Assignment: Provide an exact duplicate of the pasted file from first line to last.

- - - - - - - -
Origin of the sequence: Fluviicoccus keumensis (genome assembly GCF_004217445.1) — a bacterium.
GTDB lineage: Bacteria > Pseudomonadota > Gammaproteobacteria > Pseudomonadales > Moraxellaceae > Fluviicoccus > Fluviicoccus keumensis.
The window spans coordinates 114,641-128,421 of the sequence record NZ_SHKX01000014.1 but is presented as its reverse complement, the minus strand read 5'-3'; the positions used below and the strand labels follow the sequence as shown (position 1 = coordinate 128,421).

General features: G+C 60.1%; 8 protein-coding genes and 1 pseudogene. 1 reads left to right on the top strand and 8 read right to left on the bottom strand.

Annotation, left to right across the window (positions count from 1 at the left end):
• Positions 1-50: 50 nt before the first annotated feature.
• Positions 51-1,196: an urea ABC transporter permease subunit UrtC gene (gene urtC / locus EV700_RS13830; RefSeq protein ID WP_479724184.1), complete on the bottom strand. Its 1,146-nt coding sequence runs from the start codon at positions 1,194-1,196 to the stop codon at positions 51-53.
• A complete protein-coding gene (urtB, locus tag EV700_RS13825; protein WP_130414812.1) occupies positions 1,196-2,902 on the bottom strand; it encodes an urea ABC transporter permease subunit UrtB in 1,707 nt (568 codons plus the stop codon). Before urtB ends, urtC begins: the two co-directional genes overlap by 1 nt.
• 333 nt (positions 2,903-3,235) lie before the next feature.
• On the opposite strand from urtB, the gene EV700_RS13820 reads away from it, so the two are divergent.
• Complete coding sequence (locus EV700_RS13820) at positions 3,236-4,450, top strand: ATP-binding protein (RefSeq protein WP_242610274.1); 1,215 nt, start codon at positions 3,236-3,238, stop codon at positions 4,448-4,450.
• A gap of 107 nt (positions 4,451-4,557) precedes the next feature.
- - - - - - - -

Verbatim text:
Origin of the sequence: Fluviicoccus keumensis (genome assembly GCF_004217445.1) — a bacterium.
GTDB lineage: Bacteria > Pseudomonadota > Gammaproteobacteria > Pseudomonadales > Moraxellaceae > Fluviicoccus > Fluviicoccus keumensis.
The window spans coordinates 114,641-128,421 of the sequence record NZ_SHKX01000014.1 but is presented as its reverse complement, the minus strand read 5'-3'; the positions used below and the strand labels follow the sequence as shown (position 1 = coordinate 128,421).

General features: G+C 60.1%; 8 protein-coding genes and 1 pseudogene. 1 reads left to right on the top strand and 8 read right to left on the bottom strand.

Annotation, left to right across the window (positions count from 1 at the left end):
• Positions 1-50: 50 nt before the first annotated feature.
• Positions 51-1,196: an urea ABC transporter permease subunit UrtC gene (gene urtC / locus EV700_RS13830; RefSeq protein ID WP_479724184.1), complete on the bottom strand. Its 1,146-nt coding sequence runs from the start codon at positions 1,194-1,196 to the stop codon at positions 51-53.
• A complete protein-coding gene (urtB, locus tag EV700_RS13825; protein WP_130414812.1) occupies positions 1,196-2,902 on the bottom strand; it encodes an urea ABC transporter permease subunit UrtB in 1,707 nt (568 codons plus the stop codon). Before urtB ends, urtC begins: the two co-directional genes overlap by 1 nt.
• 333 nt (positions 2,903-3,235) lie before the next feature.
• On the opposite strand from urtB, the gene EV700_RS13820 reads away from it, so the two are divergent.
• Complete coding sequence (locus EV700_RS13820) at positions 3,236-4,450, top strand: ATP-binding protein (RefSeq protein WP_242610274.1); 1,215 nt, start codon at positions 3,236-3,238, stop codon at positions 4,448-4,450.
• A gap of 107 nt (positions 4,451-4,557) precedes the next feature.